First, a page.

Why I Volunteer at GiftsToGive

Why I Volunteer at GiftsToGive, by Sarah Davis Blodgett

Normandin Middle School Community Service Club

Normandin Middle School Community Service Club

I have been helping to manage mill operations this fall and winter. The last few weeks have been very busy as people clear out their houses to get ready for the holidays and their donations have been pouring in.

One donation that came in on Saturday, reinforced why I spend three days each week volunteering at this amazing children’s charity. It was several bags of children’s clothes, books, and toys with this accompanying letter:

“I am a kindergarten teacher at the Lillie B. Merrill Elementary School in Raynham. During our unit on Celebrations Around the World, the students completed a literacy lesson on The Giving Tree by Shel Silverstein. As part of the lesson, I asked that the students bring in personal belongings (toys, games, clothing) that they would be willing to give to children in need. The criteria was that they could not purchase anything; the item(s) had to be something they already possessed that they would be willing to give up to another child – the giving of self to make another happy. The items were collected in a box and placed under “Our Giving Tree.”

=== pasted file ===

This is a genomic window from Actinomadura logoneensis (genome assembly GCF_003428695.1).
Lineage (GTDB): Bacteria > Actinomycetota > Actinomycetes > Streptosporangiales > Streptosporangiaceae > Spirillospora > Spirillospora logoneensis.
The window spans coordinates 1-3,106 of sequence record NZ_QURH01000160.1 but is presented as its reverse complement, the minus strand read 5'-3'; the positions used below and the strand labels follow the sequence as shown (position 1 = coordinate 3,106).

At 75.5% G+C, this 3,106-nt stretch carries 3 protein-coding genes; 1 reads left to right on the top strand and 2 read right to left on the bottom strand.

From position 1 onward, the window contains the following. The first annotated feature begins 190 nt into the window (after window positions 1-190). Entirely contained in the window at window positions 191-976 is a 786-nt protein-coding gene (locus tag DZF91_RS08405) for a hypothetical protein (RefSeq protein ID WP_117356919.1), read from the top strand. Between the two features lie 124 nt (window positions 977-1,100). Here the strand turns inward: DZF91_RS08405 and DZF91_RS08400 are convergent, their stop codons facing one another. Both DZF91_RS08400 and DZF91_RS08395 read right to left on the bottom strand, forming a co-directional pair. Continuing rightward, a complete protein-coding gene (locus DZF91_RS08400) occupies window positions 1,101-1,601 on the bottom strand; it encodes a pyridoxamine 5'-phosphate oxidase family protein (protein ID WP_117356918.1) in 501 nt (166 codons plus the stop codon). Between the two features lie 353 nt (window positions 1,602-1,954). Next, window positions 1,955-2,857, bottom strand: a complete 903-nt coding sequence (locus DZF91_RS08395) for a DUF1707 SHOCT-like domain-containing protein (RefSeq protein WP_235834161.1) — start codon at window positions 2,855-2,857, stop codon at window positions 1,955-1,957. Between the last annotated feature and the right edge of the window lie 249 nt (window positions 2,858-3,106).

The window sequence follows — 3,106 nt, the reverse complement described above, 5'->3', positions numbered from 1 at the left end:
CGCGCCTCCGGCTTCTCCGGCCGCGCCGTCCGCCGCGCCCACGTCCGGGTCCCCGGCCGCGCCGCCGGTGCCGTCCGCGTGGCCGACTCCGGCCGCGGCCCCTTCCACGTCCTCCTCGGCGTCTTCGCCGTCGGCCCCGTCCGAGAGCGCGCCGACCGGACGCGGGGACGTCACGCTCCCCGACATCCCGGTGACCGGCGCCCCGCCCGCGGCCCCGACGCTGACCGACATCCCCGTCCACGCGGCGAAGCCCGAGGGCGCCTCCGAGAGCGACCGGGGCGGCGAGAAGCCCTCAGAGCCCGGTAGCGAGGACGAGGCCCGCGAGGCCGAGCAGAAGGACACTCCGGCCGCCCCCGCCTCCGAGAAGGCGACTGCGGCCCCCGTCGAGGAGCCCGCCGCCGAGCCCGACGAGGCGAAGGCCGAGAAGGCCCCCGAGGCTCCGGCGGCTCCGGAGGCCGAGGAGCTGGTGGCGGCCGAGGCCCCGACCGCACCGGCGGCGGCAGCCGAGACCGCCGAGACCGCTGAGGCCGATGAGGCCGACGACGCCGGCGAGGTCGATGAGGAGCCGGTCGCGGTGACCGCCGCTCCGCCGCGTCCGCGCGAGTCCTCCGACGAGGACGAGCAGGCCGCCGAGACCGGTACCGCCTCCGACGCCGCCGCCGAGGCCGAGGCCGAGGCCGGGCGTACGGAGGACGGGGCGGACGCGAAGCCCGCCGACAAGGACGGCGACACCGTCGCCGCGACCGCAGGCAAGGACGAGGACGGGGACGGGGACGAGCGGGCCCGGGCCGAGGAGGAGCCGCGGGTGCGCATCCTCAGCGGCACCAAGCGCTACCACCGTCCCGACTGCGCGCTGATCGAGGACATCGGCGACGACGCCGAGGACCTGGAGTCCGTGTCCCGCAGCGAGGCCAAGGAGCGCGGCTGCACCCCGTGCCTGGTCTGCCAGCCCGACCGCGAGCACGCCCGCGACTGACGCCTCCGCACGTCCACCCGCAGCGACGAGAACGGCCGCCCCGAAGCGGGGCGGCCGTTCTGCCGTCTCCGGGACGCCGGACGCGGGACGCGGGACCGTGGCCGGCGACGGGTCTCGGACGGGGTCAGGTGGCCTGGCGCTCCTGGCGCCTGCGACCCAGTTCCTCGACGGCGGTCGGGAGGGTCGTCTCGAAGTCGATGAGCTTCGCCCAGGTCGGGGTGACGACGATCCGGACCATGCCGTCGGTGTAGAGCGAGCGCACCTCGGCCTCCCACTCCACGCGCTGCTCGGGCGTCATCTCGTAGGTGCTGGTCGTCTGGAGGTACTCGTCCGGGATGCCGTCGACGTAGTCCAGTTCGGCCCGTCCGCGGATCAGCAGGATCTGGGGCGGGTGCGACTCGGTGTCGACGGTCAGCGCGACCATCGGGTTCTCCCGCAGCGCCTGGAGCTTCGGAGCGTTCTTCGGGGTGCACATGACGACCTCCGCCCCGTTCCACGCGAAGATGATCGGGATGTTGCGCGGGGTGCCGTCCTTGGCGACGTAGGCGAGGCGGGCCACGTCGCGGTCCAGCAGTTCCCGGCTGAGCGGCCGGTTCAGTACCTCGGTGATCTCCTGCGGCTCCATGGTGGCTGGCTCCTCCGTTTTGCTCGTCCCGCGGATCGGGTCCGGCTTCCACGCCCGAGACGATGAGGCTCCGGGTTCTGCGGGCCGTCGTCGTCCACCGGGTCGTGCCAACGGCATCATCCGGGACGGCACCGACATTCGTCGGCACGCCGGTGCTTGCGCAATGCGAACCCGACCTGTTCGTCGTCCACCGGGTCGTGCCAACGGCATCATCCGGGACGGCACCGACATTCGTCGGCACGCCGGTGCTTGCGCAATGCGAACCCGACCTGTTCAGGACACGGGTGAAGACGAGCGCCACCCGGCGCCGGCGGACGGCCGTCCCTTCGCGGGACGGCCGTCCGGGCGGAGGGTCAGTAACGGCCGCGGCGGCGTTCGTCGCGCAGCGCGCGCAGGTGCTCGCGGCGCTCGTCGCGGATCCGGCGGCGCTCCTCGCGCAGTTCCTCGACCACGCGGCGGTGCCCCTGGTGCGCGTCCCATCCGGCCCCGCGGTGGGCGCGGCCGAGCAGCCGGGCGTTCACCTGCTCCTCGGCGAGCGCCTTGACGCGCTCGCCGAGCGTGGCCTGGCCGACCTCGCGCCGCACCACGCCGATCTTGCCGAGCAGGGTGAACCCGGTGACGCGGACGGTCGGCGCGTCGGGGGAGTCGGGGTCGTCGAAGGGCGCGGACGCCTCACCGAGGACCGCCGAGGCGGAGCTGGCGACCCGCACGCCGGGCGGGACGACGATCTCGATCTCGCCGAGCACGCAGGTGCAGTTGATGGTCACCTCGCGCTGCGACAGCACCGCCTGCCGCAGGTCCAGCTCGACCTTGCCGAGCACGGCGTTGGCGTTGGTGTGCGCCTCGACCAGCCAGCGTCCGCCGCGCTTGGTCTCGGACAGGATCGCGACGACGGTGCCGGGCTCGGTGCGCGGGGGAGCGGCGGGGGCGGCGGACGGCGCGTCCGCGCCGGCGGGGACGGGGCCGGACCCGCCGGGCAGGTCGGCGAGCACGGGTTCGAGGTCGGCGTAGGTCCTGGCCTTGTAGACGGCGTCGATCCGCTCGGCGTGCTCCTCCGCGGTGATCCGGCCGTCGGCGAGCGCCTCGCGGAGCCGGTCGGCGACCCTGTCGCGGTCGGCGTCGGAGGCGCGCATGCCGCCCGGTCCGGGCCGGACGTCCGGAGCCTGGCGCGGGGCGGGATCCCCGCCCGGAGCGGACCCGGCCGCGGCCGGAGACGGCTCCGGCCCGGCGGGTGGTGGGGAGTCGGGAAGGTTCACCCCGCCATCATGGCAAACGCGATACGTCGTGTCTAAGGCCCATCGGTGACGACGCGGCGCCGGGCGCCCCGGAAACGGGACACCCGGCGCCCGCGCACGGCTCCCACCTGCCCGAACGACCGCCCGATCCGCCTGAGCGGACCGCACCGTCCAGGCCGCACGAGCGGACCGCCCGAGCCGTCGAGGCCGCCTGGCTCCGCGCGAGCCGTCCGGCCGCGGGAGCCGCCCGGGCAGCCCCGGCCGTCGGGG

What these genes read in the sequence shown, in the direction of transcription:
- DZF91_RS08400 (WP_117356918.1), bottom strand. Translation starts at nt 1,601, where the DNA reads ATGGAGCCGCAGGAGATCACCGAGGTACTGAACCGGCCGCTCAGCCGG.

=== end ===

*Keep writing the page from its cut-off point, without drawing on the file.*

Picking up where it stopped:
I became familiar with your organization and all your efforts to reach out to families in need through Rainbow Workshop and Learning Center, where my daughter went to pre-school. On behalf of my kindergarteners, I would like to donate these items to GiftsToGive in support of all you do!”

 In Peace,  Kelly Rego, Kindergarten Teacher

This is why I volunteer: to connect children to giving and service, to empower them to make a difference in their own communities.

Thank you to Kelly and her students for reminding me, and the rest of the volunteer staff, why we donate our time.

Yes, we give packages of clothing, books and toys to children, but it is the process that is most important. It is a child going through their belongings and choosing to donate some of their possessions. It is a teenager giving up their Saturday to sort clothes or clean toys. It is a scout troop raising money to buy new socks and underwear for other children. It is middle school students organizing a book drive and collecting thousands of books.

These children truly are our hope for a better future, for a better America – not only on the Southcoast, but wherever they go as they grow!


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